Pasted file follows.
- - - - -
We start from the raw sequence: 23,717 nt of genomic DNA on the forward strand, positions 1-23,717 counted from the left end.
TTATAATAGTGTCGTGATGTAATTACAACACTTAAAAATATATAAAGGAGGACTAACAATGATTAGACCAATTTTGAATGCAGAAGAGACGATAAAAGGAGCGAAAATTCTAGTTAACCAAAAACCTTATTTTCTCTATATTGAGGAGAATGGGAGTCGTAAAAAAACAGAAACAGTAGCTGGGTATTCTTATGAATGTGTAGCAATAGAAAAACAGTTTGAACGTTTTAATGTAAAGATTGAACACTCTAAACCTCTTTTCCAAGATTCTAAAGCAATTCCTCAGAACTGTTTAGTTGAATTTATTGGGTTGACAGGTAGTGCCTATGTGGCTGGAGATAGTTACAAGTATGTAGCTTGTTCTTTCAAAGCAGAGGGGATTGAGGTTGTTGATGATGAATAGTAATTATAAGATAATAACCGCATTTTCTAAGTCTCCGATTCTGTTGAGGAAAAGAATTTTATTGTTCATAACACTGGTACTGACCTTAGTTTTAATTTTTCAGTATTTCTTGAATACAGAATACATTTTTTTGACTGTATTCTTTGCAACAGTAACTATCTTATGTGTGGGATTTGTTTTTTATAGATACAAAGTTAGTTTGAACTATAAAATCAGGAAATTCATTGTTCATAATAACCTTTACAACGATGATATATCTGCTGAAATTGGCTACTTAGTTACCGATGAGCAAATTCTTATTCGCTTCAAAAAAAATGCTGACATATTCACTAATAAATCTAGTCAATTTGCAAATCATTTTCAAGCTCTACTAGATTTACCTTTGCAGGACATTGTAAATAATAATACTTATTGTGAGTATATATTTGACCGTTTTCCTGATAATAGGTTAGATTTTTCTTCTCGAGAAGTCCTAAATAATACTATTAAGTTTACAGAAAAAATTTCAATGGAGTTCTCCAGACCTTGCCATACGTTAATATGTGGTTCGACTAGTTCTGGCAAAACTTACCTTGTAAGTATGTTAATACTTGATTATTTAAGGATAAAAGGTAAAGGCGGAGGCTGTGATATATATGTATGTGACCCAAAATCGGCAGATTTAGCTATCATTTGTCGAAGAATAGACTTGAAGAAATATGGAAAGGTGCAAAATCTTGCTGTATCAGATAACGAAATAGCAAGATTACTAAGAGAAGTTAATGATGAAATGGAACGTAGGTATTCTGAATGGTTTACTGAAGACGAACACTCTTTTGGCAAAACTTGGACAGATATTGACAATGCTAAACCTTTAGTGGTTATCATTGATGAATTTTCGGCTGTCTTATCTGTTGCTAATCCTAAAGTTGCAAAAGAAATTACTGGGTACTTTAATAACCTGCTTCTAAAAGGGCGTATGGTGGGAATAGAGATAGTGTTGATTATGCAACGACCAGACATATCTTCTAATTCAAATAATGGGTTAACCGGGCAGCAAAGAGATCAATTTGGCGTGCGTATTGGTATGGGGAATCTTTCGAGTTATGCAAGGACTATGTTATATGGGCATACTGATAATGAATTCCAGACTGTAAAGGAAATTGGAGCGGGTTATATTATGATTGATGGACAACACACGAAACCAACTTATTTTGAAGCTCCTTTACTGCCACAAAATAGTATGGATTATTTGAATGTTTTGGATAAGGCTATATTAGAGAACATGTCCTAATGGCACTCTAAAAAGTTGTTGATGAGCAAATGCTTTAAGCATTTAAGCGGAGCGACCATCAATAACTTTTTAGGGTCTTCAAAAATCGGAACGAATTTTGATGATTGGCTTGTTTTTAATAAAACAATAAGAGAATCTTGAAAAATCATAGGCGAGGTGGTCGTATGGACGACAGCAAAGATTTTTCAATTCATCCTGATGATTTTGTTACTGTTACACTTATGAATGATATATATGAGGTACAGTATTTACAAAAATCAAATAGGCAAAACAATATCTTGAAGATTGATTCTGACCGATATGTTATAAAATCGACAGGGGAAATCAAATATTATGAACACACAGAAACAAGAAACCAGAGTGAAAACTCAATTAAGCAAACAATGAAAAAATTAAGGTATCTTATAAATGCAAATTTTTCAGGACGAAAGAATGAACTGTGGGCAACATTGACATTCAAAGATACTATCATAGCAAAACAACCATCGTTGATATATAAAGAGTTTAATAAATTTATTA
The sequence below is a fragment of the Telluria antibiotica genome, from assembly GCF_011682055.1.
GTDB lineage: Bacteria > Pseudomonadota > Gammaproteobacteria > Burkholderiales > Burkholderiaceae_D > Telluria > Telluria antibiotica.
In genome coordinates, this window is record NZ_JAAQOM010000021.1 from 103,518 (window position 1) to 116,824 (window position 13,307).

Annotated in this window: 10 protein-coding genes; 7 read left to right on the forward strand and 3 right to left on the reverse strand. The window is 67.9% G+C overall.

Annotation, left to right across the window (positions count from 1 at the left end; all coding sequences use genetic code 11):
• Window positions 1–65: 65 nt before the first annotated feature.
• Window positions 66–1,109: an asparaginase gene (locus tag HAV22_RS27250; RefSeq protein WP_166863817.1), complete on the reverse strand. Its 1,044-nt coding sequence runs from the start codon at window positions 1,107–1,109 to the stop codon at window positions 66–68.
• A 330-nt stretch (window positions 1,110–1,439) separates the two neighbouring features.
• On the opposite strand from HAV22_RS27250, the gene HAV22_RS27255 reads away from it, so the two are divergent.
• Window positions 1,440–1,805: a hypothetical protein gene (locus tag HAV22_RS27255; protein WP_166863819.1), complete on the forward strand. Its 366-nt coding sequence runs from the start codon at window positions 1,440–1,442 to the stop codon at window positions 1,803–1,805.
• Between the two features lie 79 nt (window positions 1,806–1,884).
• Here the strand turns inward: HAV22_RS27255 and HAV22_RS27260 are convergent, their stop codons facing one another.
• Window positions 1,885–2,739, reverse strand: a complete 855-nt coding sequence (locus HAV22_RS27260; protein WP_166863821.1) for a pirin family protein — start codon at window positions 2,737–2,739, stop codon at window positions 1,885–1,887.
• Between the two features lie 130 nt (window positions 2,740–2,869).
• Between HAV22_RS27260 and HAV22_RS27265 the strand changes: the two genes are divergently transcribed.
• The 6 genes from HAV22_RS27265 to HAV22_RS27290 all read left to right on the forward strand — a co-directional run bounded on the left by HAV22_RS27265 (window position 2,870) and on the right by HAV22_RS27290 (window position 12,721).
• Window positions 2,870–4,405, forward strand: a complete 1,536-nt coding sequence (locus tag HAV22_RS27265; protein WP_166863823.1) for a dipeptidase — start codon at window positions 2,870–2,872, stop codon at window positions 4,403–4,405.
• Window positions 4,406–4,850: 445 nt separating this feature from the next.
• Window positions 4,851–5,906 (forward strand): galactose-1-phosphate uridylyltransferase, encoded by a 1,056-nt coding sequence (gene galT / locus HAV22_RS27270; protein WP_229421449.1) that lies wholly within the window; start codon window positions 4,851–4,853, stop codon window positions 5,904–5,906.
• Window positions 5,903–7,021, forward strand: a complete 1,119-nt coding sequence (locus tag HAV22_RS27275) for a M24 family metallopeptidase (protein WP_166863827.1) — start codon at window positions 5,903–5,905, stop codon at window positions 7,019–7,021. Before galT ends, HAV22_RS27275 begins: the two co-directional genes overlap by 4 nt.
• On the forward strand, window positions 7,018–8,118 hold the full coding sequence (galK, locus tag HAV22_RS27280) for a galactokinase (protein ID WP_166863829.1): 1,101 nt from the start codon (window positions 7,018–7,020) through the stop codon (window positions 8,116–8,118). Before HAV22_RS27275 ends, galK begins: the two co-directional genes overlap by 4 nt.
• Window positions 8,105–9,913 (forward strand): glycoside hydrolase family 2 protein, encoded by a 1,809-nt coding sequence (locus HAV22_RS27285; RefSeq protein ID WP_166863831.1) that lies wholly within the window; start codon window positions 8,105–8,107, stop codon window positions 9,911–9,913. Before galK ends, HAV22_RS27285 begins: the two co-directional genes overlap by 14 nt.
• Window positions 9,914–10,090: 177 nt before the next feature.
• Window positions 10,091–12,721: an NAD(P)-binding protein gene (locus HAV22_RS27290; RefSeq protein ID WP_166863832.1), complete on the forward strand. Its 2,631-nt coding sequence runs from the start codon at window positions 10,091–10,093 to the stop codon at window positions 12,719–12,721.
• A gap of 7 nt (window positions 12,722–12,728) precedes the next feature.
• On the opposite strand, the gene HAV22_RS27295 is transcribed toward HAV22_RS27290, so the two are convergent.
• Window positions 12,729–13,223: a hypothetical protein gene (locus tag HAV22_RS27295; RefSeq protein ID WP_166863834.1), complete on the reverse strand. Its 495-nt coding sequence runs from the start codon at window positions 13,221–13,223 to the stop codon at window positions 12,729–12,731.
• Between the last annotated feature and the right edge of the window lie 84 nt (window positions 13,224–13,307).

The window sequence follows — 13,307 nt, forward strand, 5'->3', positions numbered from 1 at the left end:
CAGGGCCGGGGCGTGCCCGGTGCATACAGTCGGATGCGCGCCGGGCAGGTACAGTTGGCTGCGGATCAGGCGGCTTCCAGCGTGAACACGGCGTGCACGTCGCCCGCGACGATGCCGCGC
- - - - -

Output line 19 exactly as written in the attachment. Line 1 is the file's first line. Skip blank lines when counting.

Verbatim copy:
• Window positions 2,870–4,405, forward strand: a complete 1,536-nt coding sequence (locus tag HAV22_RS27265; protein WP_166863823.1) for a dipeptidase — start codon at window positions 2,870–2,872, stop codon at window positions 4,403–4,405.